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Sure, we’re talking about a Soviet twin-engine jet fighter aircraft that entered service with the Soviet Air Force in 1983, but these puppies still are quite competitive. A little old maybe, but they remain one of the fastest in the line and seeing one suddenly taking off vertically shouldn't come as a surprise to any aviation enthusiast out there.


According to the person who posted the video on YouTube, the action involving the jet in question occurred at the recently concluded Royal International Air Tattoo, the world’s largest military airshow. The MiG-29 belongs to the Polish Air Force, which partially explains the vertical lift-off, considering we all know how skilled the Polish aviators are.

Getting back to the aircraft model in question, Fulcrum how NATO called the Mikoyan MiG-29, was developed by the Mikoyan design bureau as an air superiority fighter during the 1970s along with the larger Sukhoi SU-27. Even after the Soviet Union dissolved, the MiG-29 has remained a popular export aircraft, with more than 30 nations either operating or having operated the aircraft to date. India apparently is one of the largest export operators of the type.

As of 2013, the updated model is in production by Mikoyan, a subsidiary of United Aircraft Corporation (UAC) since 2006. The particular breed you see in the clip below can fly at Mach 2.25 and has top speed of almost 1,500 miles per hour.


 

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The power to weight ratio of an SLK55 is pretty good, but those things, it is phenomenal!

These Poles are showing that anything the US can do (I refer to the mighty sex-on-a-stick Raptor of course..), they can do with a fraction of the budget in a machine 20+ years older !
 

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When I was at Holloman AFB in NM in 1977, we received about 125 F-15's. For the first month or so, virtually all of our planes were coming in from the factory, so all of them had to be FCF'd (Functional checkout Flight). Everything took off just like that to about 50,000 feet straight up. It's good to see the Russian's catching up to 1977. Yeah I know that plane has been around for a while, we shot down a number of them with F-15's in the first gulf war. After a while, the Iraqis just started letting them get destroyed in their bunkers instead, instead of losing their pilots.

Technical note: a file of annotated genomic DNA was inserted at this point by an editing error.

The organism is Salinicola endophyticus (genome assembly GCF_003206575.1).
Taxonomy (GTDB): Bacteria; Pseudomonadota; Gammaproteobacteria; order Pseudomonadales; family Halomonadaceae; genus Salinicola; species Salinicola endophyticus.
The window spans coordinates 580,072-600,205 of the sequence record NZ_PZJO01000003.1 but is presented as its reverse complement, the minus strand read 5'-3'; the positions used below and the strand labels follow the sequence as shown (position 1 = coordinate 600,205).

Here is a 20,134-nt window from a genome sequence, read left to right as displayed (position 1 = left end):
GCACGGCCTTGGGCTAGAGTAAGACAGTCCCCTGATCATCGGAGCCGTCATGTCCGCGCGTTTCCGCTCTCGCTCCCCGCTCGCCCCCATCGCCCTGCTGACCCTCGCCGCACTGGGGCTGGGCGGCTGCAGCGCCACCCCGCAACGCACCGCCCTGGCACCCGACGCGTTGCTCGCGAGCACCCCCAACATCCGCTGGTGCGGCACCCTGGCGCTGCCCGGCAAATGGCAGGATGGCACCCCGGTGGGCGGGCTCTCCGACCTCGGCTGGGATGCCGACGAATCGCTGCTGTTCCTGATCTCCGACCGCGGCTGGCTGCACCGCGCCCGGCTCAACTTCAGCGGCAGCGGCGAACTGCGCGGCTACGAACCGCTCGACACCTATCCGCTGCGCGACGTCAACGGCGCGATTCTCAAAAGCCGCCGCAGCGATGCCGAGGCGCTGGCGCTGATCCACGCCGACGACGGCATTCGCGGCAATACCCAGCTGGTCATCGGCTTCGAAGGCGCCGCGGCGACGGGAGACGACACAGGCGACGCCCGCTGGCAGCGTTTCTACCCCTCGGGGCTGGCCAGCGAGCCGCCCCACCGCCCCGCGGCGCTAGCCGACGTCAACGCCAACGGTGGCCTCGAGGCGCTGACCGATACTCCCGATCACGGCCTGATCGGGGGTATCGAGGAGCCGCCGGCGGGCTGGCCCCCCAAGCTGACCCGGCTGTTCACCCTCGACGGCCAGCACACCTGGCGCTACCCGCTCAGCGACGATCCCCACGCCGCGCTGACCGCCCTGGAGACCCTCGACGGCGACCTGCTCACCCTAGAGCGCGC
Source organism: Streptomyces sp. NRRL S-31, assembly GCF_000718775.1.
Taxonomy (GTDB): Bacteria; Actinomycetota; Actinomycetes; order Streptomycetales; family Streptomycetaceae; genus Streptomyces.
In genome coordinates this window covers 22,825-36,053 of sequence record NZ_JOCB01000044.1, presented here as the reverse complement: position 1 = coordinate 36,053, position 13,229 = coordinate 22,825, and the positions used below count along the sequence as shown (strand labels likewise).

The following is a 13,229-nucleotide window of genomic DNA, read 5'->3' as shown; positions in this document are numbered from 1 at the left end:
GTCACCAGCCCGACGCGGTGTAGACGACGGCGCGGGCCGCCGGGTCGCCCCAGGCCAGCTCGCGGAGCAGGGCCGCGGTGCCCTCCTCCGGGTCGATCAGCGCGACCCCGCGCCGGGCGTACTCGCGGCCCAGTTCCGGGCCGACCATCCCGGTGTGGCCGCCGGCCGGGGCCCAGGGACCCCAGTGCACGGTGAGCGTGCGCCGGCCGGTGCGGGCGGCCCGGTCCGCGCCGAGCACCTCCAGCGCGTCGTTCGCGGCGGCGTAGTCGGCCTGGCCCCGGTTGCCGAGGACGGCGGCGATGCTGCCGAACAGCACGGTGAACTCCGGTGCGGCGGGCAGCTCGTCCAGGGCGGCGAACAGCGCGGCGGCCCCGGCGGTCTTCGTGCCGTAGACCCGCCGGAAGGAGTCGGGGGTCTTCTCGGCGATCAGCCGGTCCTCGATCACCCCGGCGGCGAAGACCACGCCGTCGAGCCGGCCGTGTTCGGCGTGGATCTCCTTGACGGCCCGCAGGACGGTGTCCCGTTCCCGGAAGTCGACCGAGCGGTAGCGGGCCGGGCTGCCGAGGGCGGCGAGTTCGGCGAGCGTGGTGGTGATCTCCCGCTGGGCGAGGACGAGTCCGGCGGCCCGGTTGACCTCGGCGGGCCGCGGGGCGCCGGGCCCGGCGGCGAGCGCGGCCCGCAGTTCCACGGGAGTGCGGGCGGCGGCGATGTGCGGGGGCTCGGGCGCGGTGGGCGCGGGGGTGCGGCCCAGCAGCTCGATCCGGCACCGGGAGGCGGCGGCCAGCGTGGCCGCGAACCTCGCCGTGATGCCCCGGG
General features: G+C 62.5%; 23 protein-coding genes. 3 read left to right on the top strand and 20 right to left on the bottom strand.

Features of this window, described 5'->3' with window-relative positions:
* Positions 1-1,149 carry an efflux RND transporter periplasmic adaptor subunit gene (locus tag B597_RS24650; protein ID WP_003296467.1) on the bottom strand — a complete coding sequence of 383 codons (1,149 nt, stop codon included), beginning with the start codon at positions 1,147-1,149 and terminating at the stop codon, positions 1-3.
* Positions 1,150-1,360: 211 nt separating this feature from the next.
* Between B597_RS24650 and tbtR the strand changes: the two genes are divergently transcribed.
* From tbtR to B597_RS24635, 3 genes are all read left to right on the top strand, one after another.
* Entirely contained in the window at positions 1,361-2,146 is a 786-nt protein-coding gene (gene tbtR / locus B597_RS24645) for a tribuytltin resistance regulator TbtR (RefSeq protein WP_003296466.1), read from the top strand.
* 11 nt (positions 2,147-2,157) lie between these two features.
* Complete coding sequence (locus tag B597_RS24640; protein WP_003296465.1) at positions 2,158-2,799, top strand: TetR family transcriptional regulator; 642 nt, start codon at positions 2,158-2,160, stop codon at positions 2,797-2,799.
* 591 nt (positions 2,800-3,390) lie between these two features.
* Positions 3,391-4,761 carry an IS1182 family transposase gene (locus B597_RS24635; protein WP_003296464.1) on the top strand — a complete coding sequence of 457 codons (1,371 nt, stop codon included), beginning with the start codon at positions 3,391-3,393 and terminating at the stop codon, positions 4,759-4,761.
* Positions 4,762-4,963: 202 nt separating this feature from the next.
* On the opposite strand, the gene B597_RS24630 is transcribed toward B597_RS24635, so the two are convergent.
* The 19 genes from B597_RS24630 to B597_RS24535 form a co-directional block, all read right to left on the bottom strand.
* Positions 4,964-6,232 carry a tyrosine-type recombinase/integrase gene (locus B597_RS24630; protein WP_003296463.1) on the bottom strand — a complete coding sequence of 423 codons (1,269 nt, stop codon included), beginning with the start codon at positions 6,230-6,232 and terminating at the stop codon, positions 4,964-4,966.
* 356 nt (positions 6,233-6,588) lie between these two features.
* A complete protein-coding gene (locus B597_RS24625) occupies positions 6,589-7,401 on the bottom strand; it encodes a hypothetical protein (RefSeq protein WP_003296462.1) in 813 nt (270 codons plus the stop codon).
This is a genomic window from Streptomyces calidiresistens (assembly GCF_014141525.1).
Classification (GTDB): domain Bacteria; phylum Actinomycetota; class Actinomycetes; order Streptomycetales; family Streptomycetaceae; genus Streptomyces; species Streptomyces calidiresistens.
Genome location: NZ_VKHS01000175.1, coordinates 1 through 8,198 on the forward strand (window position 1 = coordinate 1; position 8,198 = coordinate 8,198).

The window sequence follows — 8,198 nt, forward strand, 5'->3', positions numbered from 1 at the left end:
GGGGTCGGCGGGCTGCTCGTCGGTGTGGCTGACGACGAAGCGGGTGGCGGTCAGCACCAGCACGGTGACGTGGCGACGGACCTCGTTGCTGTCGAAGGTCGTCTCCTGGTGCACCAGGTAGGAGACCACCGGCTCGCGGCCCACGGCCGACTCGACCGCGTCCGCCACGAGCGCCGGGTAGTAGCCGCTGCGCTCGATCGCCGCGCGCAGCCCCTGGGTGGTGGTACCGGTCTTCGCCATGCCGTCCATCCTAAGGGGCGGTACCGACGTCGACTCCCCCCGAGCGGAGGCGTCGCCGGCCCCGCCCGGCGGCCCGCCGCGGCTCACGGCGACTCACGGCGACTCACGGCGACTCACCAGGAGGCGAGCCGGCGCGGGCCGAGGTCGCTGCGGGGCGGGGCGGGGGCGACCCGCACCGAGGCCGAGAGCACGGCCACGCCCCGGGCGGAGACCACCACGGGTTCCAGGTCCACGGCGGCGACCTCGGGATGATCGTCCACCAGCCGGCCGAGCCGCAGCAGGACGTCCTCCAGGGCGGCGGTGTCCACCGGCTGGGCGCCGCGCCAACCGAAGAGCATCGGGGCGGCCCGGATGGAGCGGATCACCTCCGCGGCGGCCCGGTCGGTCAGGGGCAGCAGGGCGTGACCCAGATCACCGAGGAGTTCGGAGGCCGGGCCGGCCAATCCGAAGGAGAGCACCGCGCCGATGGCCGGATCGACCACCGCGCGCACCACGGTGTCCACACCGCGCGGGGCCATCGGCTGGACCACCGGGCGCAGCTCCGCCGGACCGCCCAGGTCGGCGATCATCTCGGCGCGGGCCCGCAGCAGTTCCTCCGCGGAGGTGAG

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Yup.. tis true.

Technically that's a vertical DEPARTURE. When McDonnel Douglas was building F-15s in St Louis, it was problematic to deliver them mixing them in with commercial traffic because they cruise much faster. So they developed the "St Louis Departure". They would be cleared to FL400 from mid field direct (ie cleared to climb from the middle of Lindberg Field, straight up to 40,000ft...and they could accelerate at least to the mid 20s).

Another MiG-29 story. When I was with the Luftwaffe (95-97) we visited the heavy maintenance/overhaul facility run by MBB. That's Messerschmitt... So we walk into the hall, and down one side are early 70s F-4E Phantoms and on the other former DDR Mig-29s) - surreal. But when you looked at the structure etc and the technology in the cockpit - very very similar. Keep in mind the F-4 was a 1960s airplane. It's advantage? The GIB (guy in back, better known as a RIO). Also the F-4s had been updated with F-16 state of the art radar. To kill another fighter you first have to find it... the Mig-29 radar was described as "looking through a 75 mile long soda straw"... because they were designed to engage directed by ground radar...once they engaged it was all eyeball. And if you could jam the ground radar or comms, they were useless.

Last factoid. We were told the Mig's engines had a 600hr life, but you could swap them out in 2hrs or less. Talk about plug and play!

I'm not a fan of the Raptor nor the F-35...for various reasons.
 

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I've seen this kind of thing many times. It's a staple at the Hillsboro International Air Show, of course; a vertical departure by an F-15, F-16, or F-18 is pretty common. I've seen it once at PDX as well, while waiting for my flight to board. A pair or Oregon ANG Eagles taxied out from their base across the runway from the terminal, so I knew that it wouldn't be long before they came back into view going the other way a lot faster. Sure enough, a couple of minutes later their noise announced their intention and shortly thereafter they appeared rolling hot. At the mid-point of the runway, they pitched vertical and disappeared into the standard-issue murky Oregon overcast.

Russian aircraft were always built to be robust and easy to maintain in primitive conditions. Their avionics were never up to NATO standards, but there were always a lot of them and as Stalin himself said, quantity has a quality all its own. I imagine that if you reworked a MiG-29 airframe to accept F-18 engines and avionics you would have a very capable fighter indeed.
 
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